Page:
We had a mid-term presentation and it was a hit. The professor loved it, and so did the rest of the class. The students connected with the name. A few days later, we see flyers around campus for a new website called - you guessed it ! Someone in the class decided to plagarize our name. We made two cardinal mistakes - we didn't have the foresight to spend (at that time) 50-odd bucks to register the website, though we did check that it was available and that there were no copyright issues. Our professor also chided us for not making the class sign an NDA before we made our presentation.  I was mildly shocked at this input - this was just a class presentation, wasn't an NDA an overkill ? But, I did learn the important lesson that business is brutal, and people will take any opportunity they are given. We also realized how important a good name is for a business - stripped of our original name, we struggled to find a replacement, and never did find one that had the impact of the first one.
So, be warned. The next time you are casual about letting people know about a great name/idea/whatever, bad things can happen.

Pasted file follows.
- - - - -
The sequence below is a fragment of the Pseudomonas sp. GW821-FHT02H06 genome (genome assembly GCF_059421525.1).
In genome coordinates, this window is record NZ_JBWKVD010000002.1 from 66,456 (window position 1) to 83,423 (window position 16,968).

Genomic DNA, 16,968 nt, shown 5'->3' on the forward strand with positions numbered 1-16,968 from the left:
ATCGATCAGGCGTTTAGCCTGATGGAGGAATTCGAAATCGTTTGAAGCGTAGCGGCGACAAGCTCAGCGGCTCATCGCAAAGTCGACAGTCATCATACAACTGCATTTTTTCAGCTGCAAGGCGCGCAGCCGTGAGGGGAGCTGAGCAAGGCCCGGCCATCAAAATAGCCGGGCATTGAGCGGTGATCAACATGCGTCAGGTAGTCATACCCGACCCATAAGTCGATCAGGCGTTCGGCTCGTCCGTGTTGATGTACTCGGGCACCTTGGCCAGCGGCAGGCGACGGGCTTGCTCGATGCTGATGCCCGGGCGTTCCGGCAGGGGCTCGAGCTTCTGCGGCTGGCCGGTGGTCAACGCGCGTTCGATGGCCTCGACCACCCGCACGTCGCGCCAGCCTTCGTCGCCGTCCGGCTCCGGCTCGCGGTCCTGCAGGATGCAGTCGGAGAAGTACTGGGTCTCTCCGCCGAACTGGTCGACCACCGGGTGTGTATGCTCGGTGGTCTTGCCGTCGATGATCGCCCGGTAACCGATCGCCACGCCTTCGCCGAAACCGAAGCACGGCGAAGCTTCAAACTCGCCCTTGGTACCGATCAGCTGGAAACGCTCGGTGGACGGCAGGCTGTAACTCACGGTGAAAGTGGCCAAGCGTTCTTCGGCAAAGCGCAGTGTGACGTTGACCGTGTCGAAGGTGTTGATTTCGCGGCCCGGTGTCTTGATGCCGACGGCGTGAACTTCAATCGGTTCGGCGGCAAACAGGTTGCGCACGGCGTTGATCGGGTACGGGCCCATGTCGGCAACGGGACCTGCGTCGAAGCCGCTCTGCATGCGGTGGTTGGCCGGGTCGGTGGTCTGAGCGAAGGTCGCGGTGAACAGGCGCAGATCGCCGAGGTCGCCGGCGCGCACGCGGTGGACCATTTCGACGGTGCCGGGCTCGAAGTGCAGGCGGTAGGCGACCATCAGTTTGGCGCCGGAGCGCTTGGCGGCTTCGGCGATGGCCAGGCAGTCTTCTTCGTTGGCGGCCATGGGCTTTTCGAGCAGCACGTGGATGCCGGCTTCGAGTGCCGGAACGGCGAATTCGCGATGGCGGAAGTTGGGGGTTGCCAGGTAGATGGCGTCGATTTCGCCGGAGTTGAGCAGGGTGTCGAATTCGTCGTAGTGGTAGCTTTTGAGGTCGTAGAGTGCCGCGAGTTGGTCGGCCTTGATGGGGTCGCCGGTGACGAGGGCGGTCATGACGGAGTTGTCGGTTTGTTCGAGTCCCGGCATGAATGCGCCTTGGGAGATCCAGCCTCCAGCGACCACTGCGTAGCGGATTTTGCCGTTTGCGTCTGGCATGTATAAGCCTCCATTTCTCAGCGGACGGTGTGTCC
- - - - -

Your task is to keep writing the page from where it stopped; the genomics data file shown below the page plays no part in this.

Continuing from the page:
I think the coolest name I've come up with was for the little startup venture I described in the Tuck essay I posted earlier. It was a project to create a voice-based interface to the internet over the telephone in local Indian languages. We saw a huge population hungry for the information that the Net had to offer, but lacking the means to get that, because of the low penetration, and expense, of internet access at that time.
Our codename : The Sanjaya Project. The what-the, you ask ? Well, in the Indian epic Mahabharata, there is a colossal battle between good and evil. Turns out the principal characters are sons and relatives of a blind king. As the battles started, he was anxious to get information about what was going on, but he lacked the means to watch the proceedings himself. Enter Sanjaya, a charioteer who was blessed with clairvoyant powers. He was the conduit who relayed the battle scenarios and answered the king's questions. I thought it was a relevant yet interesting name for what we were trying to do.
It was yet another time when I saw the impact of a good name. More than once, the people who we talked with were intrigued by the name and our rationale for choosing it, and gave us face time. Of course, an interesting name is just the first step. Ultimately, you better have a solid product to back it up to be successful.
So, if you are in the mood to get them creative juices flowing, check out the link for the contest. the deadline for entries is july 30. go play. 
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Monday, July 19, 2004